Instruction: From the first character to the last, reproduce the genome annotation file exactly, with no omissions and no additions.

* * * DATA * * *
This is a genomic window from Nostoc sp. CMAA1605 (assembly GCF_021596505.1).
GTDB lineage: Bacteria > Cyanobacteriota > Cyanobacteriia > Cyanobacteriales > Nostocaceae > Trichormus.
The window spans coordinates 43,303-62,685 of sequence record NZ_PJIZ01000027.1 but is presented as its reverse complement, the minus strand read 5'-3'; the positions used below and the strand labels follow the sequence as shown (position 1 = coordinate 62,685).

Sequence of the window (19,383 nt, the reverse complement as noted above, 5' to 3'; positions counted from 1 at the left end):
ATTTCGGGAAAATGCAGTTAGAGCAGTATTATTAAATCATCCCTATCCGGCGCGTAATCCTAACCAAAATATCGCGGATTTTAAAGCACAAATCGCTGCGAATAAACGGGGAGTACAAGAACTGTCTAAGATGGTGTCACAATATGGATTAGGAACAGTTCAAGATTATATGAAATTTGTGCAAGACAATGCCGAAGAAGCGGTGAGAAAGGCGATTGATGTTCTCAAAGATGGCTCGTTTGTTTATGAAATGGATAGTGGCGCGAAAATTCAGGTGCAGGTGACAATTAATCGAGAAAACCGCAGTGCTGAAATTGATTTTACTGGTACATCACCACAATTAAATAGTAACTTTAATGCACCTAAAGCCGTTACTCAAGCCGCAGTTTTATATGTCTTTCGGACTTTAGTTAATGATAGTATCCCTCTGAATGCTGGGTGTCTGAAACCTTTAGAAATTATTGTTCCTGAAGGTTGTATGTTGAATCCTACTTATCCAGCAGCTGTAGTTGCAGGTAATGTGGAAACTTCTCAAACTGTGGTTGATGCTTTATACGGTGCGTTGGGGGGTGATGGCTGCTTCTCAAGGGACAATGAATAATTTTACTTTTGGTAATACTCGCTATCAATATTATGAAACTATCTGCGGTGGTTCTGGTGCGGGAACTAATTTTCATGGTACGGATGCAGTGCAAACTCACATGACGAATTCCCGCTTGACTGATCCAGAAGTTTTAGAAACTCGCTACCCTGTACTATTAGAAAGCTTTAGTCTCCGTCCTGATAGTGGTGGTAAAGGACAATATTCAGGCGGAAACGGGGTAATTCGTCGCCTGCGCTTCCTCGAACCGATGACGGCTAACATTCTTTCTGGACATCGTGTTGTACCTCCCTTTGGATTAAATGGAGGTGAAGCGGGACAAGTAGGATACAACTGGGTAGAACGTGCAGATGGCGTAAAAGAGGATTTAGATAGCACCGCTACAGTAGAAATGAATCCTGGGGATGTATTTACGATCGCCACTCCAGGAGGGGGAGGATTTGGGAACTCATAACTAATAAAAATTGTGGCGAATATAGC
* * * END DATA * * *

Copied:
This is a genomic window from Nostoc sp. CMAA1605 (assembly GCF_021596505.1).
GTDB lineage: Bacteria > Cyanobacteriota > Cyanobacteriia > Cyanobacteriales > Nostocaceae > Trichormus.
The window spans coordinates 43,303-62,685 of sequence record NZ_PJIZ01000027.1 but is presented as its reverse complement, the minus strand read 5'-3'; the positions used below and the strand labels follow the sequence as shown (position 1 = coordinate 62,685).

Sequence of the window (19,383 nt, the reverse complement as noted above, 5' to 3'; positions counted from 1 at the left end):
ATTTCGGGAAAATGCAGTTAGAGCAGTATTATTAAATCATCCCTATCCGGCGCGTAATCCTAACCAAAATATCGCGGATTTTAAAGCACAAATCGCTGCGAATAAACGGGGAGTACAAGAACTGTCTAAGATGGTGTCACAATATGGATTAGGAACAGTTCAAGATTATATGAAATTTGTGCAAGACAATGCCGAAGAAGCGGTGAGAAAGGCGATTGATGTTCTCAAAGATGGCTCGTTTGTTTATGAAATGGATAGTGGCGCGAAAATTCAGGTGCAGGTGACAATTAATCGAGAAAACCGCAGTGCTGAAATTGATTTTACTGGTACATCACCACAATTAAATAGTAACTTTAATGCACCTAAAGCCGTTACTCAAGCCGCAGTTTTATATGTCTTTCGGACTTTAGTTAATGATAGTATCCCTCTGAATGCTGGGTGTCTGAAACCTTTAGAAATTATTGTTCCTGAAGGTTGTATGTTGAATCCTACTTATCCAGCAGCTGTAGTTGCAGGTAATGTGGAAACTTCTCAAACTGTGGTTGATGCTTTATACGGTGCGTTGGGGGGTGATGGCTGCTTCTCAAGGGACAATGAATAATTTTACTTTTGGTAATACTCGCTATCAATATTATGAAACTATCTGCGGTGGTTCTGGTGCGGGAACTAATTTTCATGGTACGGATGCAGTGCAAACTCACATGACGAATTCCCGCTTGACTGATCCAGAAGTTTTAGAAACTCGCTACCCTGTACTATTAGAAAGCTTTAGTCTCCGTCCTGATAGTGGTGGTAAAGGACAATATTCAGGCGGAAACGGGGTAATTCGTCGCCTGCGCTTCCTCGAACCGATGACGGCTAACATTCTTTCTGGACATCGTGTTGTACCTCCCTTTGGATTAAATGGAGGTGAAGCGGGACAAGTAGGATACAACTGGGTAGAACGTGCAGATGGCGTAAAAGAGGATTTAGATAGCACCGCTACAGTAGAAATGAATCCTGGGGATGTATTTACGATCGCCACTCCAGGAGGGGGAGGATTTGGGAACTCATAACTAATAAAAATTGTGGCGAATATAGC